peeps.jpg
THE SCIENCE IN PEEPS!!

AUTHOR: Scott Westerfeld

PUBLISHER: Penguin Group

PUBLICATION DATE: Februrary 8th, 2005


Two days after arriving in New York for college, Cal loses his virginity to a girl who picks him up. From this encounter Cal picks up an STD, but this is an unusual one: it turns its victims into "peeps" -- parasite positives—raving cannibalistic monsters with unusual strength, night vision, heightened senses, and an affinity with rats. Cal himself turns out to be immune, but he's a carrier—he gets the strength and senses without the nasty side effects. But before he knows it he has infected others.
Cal is recruited by the Night Watch, a secret government organization that has existed for centuries to contain the disease and its victims. His first assignment is to capture all the girls he's infected. But soon Cal realizes that there is more going on than he has been told: the disease is changing in response to mysterious forces from under the earth that are waking up after centuries of slumber.

The science in Peeps is all about parasites and how they can change how animals act, feel, look. It is also about how parasites move from animal to animal and how they evolve to become different strains that can infect to other animals. The book is set out in an interesting manner in which the odd chapters tell the story of Cal Thompson but the even chapters give information on different parasites and how they effect the animals that they do.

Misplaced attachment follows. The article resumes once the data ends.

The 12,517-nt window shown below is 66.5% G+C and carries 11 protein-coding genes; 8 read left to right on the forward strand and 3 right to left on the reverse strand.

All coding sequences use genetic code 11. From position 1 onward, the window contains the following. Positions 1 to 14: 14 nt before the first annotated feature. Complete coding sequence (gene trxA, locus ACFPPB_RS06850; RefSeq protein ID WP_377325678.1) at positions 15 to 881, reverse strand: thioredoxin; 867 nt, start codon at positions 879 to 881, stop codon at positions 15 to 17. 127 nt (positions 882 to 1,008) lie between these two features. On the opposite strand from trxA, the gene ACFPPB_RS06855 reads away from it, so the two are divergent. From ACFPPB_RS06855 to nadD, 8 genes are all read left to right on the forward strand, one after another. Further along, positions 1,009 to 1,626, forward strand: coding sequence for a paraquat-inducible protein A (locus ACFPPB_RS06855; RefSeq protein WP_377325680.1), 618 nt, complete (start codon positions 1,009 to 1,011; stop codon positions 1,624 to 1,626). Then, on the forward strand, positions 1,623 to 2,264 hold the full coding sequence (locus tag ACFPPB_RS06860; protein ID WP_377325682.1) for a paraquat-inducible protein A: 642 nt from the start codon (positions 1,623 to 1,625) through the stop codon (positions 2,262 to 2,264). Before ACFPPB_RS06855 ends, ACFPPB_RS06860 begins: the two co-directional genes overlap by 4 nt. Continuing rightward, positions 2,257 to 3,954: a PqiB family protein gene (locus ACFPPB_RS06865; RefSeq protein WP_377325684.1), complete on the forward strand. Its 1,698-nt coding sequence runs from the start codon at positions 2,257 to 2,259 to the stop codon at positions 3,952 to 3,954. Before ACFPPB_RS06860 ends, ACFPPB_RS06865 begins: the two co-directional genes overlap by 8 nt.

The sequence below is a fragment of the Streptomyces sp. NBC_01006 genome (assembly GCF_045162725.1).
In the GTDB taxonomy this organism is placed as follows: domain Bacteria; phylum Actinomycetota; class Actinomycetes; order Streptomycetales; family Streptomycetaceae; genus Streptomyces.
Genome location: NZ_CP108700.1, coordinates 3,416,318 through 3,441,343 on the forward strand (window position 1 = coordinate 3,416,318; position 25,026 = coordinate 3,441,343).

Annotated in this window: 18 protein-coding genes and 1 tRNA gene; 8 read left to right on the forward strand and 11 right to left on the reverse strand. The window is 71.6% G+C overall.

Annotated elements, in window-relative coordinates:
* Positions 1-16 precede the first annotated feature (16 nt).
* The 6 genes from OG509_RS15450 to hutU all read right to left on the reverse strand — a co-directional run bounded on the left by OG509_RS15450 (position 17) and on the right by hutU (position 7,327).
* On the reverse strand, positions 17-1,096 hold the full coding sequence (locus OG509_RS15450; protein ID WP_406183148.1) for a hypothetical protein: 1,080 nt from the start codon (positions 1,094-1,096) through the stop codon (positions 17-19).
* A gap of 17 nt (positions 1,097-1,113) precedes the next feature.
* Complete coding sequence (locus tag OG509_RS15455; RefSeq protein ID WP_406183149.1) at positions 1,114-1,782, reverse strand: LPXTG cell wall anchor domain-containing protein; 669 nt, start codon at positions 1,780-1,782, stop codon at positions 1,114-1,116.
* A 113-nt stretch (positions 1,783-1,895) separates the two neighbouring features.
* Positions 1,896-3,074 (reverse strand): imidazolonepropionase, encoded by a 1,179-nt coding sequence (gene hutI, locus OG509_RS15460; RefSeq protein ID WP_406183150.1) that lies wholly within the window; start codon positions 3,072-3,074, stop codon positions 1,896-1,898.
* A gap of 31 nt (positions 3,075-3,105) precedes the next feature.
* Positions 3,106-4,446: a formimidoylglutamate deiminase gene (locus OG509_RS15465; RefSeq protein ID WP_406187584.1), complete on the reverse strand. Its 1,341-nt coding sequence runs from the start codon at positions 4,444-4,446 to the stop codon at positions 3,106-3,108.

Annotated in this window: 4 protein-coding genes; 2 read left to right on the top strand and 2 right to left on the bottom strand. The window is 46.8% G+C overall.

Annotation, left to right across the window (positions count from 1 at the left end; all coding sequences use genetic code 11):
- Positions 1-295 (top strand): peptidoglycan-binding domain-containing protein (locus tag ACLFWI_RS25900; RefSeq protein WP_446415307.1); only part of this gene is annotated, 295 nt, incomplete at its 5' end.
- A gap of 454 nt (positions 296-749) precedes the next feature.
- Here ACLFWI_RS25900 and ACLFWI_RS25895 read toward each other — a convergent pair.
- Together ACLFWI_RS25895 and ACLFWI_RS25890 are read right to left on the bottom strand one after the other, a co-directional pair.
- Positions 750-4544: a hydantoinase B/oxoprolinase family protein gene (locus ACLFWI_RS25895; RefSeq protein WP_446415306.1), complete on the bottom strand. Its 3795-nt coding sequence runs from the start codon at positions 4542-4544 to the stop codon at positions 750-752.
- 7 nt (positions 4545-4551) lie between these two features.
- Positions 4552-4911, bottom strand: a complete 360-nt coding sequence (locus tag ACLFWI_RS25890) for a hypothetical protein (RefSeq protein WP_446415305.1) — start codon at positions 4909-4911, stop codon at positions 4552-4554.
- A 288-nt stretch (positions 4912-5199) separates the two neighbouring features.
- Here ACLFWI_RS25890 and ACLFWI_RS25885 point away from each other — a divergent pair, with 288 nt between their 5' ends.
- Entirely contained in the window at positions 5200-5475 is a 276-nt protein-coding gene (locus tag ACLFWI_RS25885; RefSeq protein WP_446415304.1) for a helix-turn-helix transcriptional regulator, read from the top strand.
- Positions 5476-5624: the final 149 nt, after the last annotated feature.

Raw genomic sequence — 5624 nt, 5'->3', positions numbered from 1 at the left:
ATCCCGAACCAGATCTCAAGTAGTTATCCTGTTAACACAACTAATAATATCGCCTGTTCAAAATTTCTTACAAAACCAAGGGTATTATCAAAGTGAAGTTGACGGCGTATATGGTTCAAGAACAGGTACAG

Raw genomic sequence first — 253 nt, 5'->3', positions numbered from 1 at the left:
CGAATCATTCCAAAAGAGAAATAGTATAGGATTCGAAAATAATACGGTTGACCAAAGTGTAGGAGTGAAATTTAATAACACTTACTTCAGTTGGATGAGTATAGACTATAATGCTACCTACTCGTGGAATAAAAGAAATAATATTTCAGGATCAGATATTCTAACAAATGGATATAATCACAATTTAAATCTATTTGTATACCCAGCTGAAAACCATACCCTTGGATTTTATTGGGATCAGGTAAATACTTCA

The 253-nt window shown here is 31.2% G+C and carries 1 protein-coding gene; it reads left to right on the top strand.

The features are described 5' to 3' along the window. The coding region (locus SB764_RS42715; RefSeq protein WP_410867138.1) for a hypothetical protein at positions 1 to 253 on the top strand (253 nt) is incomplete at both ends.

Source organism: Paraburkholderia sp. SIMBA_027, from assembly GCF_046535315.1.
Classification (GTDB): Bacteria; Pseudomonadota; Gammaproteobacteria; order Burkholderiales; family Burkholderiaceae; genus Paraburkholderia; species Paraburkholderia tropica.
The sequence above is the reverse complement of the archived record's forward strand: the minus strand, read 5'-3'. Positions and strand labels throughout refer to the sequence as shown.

DICROCOELIUM DENDRITICUM (1)

Dicrocoelium dendriticum or Lancet liver Flukes live in the stomachs of grazing mammals. for example a cow or hare

Here is a YouTube video to explain how lancet liver flukes get around and control their Hosts.




Hairworms or Nematorpha (2)

Scientists have long argued whether strange behavior in parasite-infested animals is deliberately engineered or simply an accidental side effect. They now have a new study that backs up the first option, being deliberately engineered. These are: Nematorpha or Hairworms.
Nematomorpha.gifHairworms, which live inside grasshoppers, force the hosts to commit suicide by jumping into water, when they are ready to mate they pump the grasshopper full of chemicals and sabotage their central nervous system which muddles its brain,driving the grasshopper to water. The Hairworm comes out the rear end of the grasshopper to find a mate and continue its life cycle.By this time the Hairworm occupies most of the hosts body cavity, except for the head and legs, its is approximately four times longer than the grasshopper it was living in. The team that discovered this in 2005 think that their findings may help the development of new medical treatments as parasites that cause rabies, sleeping sickness, and toxoplasmosis may manipulate their victim in similar ways.

If you want to see a video about what the scientific team saw:
http://www.ird.fr/la-mediatheque/videos-en-ligne-canal-ird/un-parasite-manipulateur/un-parasite-manipulateur
its in french by the way

TOXOPLASMA GONDII (3)

Toxoplasma gondii is a single-celled parasite that causes Toxoplasmosis (toxo), it is very common as more than 60 million people in the U.S.A alone have it although most of them don't know it. These people dont know they have it because the immune system generally keeps the parasite from causing illness. But in some cases as those with inherited immune defect, AIDS, body-wide chemotherapy and babies will find that they will get the symptoms which are like those for a fever.